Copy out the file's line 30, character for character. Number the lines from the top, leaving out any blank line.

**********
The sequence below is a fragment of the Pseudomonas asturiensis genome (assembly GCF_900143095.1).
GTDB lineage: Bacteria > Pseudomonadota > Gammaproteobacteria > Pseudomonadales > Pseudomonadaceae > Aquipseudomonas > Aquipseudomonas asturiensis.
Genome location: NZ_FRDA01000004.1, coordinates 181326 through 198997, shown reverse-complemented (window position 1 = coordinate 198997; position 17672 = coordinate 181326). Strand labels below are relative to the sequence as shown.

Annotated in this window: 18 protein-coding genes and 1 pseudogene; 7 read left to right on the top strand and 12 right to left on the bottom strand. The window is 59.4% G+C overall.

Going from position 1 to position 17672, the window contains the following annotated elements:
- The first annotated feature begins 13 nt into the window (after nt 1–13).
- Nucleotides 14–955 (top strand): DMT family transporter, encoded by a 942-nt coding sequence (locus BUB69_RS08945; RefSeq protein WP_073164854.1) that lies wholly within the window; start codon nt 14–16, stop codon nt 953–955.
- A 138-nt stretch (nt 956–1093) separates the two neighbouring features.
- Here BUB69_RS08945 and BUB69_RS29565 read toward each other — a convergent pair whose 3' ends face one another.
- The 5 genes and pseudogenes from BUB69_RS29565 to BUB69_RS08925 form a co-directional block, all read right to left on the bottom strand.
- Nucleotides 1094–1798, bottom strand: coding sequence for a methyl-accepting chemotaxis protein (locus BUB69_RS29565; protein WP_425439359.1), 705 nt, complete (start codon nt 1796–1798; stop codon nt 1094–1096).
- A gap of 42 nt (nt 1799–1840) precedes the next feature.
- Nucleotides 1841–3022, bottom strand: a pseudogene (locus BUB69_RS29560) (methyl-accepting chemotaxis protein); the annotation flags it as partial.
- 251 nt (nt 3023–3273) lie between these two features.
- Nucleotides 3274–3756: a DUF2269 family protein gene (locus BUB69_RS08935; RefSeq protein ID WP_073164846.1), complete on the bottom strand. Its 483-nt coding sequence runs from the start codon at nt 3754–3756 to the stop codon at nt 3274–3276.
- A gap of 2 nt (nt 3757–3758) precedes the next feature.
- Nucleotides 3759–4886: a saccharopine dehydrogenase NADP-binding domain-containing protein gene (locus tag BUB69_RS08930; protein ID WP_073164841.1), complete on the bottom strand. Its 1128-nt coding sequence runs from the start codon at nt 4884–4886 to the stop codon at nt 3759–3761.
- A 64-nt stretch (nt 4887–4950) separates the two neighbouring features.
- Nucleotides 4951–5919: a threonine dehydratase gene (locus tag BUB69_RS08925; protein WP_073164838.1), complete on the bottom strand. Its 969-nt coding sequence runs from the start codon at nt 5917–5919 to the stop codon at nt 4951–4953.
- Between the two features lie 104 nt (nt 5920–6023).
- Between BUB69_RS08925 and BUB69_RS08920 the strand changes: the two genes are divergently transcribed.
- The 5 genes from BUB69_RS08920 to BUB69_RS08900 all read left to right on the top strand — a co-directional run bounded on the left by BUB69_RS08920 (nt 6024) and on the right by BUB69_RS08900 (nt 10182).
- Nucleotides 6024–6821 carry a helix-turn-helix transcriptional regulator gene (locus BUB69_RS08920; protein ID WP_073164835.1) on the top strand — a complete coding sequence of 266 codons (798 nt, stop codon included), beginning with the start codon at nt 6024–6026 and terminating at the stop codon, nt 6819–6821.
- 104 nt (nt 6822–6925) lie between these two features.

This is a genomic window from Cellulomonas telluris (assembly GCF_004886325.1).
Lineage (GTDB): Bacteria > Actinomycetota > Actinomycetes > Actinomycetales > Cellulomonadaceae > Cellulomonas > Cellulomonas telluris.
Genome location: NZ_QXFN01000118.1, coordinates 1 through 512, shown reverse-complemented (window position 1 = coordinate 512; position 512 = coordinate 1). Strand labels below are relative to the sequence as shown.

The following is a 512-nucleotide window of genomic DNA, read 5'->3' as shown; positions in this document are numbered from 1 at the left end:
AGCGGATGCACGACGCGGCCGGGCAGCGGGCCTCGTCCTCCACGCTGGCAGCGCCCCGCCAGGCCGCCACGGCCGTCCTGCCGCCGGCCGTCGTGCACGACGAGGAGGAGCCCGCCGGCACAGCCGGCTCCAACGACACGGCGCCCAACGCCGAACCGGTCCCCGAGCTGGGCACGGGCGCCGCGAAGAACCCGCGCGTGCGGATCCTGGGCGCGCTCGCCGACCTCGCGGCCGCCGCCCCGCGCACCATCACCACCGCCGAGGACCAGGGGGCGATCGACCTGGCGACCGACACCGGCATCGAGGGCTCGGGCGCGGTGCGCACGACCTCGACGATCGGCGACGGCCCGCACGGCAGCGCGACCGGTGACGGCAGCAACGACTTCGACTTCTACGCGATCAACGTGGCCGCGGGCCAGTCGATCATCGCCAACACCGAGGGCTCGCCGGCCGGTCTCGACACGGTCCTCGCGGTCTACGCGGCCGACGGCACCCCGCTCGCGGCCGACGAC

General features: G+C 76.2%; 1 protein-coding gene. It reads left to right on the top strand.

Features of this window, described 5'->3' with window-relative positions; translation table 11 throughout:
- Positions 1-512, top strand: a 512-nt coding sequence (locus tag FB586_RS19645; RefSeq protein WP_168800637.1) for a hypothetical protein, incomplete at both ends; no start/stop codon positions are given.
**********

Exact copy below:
General features: G+C 76.2%; 1 protein-coding gene. It reads left to right on the top strand.